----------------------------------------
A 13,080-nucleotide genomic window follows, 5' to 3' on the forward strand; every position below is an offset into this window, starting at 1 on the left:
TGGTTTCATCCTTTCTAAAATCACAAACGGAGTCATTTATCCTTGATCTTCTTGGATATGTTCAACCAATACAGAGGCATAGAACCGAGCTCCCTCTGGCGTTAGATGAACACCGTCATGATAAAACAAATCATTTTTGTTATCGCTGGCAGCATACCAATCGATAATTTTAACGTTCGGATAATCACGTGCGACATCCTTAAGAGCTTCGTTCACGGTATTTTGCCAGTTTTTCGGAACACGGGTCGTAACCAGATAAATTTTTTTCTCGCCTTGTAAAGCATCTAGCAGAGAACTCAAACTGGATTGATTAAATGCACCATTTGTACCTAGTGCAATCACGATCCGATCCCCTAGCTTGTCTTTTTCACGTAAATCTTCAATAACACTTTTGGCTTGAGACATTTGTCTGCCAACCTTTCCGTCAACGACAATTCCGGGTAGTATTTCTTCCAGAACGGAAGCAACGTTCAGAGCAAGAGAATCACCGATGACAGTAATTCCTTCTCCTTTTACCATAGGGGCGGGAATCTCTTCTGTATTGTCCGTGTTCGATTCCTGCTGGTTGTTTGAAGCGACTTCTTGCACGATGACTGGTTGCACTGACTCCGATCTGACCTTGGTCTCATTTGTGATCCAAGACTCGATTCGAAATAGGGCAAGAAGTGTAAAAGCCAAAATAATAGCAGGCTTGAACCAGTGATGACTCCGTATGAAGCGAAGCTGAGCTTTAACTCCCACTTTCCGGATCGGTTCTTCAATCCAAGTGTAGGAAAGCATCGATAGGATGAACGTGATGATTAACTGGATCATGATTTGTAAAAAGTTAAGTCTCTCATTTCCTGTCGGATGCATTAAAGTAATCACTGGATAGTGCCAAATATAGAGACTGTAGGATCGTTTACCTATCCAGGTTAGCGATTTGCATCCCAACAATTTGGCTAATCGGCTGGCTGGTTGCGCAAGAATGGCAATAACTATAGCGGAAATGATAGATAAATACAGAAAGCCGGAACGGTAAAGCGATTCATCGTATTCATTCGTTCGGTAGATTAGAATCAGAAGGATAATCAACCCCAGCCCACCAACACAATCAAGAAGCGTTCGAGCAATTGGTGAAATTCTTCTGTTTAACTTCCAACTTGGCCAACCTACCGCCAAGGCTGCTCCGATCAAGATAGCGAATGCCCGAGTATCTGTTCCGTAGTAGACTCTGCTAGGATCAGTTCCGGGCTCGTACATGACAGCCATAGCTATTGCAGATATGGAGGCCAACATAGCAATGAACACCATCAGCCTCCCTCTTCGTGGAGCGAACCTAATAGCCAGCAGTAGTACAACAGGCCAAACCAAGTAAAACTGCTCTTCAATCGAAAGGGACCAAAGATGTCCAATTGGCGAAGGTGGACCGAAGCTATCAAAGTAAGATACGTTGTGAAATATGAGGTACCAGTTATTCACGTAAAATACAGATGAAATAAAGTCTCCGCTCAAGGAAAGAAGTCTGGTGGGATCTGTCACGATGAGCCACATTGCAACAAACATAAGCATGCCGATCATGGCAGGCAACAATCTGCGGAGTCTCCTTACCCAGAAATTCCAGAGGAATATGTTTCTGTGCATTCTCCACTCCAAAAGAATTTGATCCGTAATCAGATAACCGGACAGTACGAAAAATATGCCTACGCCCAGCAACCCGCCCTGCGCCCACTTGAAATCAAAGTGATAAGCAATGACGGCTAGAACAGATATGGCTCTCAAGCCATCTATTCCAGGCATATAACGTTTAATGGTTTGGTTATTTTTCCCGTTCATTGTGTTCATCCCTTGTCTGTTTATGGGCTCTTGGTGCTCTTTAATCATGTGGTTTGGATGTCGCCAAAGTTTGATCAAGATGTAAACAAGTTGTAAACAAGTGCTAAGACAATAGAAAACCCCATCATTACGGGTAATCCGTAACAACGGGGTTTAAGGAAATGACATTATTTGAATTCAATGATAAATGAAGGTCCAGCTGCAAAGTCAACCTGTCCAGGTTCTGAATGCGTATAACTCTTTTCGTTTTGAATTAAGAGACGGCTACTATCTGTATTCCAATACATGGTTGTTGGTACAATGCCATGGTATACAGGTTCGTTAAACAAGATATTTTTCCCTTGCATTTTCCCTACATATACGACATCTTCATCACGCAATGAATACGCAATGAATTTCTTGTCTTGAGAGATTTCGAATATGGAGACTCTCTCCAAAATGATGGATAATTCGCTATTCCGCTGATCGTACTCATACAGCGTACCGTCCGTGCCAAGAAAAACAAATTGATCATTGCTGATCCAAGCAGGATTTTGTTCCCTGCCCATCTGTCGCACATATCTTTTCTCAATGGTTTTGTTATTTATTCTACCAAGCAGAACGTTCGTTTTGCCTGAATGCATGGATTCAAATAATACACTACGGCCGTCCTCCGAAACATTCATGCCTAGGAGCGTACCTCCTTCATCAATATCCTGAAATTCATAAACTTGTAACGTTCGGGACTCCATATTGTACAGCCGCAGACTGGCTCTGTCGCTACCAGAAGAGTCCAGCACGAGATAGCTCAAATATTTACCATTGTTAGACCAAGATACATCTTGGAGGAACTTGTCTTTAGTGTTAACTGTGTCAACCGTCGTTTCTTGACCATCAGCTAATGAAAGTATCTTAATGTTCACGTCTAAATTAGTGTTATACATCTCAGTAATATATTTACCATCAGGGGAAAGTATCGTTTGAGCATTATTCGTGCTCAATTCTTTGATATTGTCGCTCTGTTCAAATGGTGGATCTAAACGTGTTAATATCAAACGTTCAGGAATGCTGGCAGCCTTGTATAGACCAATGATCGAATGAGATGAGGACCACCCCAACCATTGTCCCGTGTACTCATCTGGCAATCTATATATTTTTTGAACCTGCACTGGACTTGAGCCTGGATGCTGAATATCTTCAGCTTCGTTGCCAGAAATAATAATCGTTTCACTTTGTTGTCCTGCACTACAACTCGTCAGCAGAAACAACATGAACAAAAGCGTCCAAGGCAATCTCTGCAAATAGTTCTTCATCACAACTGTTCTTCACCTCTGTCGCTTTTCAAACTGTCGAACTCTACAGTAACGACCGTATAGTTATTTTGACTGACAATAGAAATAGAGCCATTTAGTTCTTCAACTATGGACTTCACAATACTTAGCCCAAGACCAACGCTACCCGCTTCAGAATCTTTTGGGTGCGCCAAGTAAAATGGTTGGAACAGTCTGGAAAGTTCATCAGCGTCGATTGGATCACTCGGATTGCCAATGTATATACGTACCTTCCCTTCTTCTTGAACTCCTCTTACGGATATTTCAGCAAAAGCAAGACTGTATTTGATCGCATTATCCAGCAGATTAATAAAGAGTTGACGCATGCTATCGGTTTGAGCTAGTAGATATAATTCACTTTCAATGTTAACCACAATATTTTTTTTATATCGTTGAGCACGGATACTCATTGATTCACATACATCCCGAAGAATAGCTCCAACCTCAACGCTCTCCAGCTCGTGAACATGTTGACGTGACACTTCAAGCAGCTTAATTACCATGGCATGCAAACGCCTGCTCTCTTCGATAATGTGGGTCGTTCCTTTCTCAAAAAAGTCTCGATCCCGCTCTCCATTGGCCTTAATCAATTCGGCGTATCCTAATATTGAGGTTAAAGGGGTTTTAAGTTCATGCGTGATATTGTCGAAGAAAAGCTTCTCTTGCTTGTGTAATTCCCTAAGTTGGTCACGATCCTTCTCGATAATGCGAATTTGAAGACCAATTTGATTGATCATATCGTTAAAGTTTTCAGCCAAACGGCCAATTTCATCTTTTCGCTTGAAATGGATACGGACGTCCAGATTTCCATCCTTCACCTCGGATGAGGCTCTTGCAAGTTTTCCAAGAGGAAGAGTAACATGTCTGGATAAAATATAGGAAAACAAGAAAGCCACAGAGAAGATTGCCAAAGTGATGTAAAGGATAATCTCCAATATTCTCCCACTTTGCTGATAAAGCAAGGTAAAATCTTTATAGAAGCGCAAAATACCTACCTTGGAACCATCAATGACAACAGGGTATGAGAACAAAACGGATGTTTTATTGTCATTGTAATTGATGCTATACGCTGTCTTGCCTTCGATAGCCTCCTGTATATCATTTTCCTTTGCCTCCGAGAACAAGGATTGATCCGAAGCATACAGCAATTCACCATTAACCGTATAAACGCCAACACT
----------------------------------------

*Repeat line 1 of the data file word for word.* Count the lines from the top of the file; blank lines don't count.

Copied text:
A 13,080-nucleotide genomic window follows, 5' to 3' on the forward strand; every position below is an offset into this window, starting at 1 on the left: